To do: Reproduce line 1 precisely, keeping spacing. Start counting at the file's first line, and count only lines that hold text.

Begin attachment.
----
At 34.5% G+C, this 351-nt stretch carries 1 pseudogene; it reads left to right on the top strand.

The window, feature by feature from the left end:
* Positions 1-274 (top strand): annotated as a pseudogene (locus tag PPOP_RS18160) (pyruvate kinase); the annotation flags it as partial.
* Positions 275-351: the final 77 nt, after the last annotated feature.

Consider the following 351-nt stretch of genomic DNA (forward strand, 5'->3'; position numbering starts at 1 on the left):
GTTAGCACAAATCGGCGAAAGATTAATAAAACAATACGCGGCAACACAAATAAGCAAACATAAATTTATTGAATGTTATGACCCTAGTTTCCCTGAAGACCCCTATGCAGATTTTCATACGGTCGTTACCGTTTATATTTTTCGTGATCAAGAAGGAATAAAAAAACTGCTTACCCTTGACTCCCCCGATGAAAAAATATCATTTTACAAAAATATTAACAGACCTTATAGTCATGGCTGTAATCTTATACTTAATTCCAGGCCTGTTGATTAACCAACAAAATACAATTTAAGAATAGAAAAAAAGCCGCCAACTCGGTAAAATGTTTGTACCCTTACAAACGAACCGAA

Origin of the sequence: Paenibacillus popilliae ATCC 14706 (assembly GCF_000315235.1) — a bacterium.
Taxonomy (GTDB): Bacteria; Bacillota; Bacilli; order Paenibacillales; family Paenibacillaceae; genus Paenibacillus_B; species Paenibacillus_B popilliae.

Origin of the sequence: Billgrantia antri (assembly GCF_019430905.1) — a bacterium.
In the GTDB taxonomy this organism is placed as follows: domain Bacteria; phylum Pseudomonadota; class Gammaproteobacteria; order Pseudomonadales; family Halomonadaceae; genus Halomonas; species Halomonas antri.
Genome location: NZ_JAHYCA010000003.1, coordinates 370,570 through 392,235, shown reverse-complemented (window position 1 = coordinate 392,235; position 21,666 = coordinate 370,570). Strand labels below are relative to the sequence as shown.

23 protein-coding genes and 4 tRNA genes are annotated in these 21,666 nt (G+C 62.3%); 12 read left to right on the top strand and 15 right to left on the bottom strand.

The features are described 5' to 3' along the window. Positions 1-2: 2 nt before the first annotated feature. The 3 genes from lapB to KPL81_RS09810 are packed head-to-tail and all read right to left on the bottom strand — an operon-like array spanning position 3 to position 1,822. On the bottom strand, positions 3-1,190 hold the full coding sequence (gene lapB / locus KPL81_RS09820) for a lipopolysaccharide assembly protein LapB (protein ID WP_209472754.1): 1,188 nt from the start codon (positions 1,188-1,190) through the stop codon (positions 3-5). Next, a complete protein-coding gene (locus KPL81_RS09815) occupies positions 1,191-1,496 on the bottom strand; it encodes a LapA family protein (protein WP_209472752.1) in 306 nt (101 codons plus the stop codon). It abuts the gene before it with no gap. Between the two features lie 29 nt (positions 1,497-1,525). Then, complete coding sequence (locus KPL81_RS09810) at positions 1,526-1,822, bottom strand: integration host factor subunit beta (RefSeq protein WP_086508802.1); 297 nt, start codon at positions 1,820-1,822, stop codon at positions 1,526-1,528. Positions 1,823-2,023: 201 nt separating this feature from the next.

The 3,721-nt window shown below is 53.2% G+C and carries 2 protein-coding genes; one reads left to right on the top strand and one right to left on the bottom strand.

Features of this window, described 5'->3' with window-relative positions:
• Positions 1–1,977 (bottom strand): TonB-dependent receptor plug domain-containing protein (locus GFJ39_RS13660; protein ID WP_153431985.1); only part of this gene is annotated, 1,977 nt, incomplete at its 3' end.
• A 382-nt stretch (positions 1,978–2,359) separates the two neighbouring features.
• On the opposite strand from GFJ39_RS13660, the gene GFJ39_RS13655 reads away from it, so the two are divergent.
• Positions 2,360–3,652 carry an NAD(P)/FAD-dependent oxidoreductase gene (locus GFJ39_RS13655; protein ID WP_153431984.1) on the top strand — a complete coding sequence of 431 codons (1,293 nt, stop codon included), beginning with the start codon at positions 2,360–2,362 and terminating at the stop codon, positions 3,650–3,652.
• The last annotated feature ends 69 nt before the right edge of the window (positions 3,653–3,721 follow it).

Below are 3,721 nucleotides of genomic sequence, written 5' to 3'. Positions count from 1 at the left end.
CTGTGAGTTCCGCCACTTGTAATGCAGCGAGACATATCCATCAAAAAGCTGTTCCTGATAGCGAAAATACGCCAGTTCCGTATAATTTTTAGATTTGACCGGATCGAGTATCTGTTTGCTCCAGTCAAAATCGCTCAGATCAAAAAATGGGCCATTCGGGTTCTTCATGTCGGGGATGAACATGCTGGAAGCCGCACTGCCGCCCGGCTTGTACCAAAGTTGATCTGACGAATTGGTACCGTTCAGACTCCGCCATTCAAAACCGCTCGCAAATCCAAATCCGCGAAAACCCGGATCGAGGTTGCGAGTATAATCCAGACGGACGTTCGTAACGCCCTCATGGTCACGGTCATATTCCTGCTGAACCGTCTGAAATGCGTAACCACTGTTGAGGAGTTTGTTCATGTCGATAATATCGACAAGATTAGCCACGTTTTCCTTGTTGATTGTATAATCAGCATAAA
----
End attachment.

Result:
At 34.5% G+C, this 351-nt stretch carries 1 pseudogene; it reads left to right on the top strand.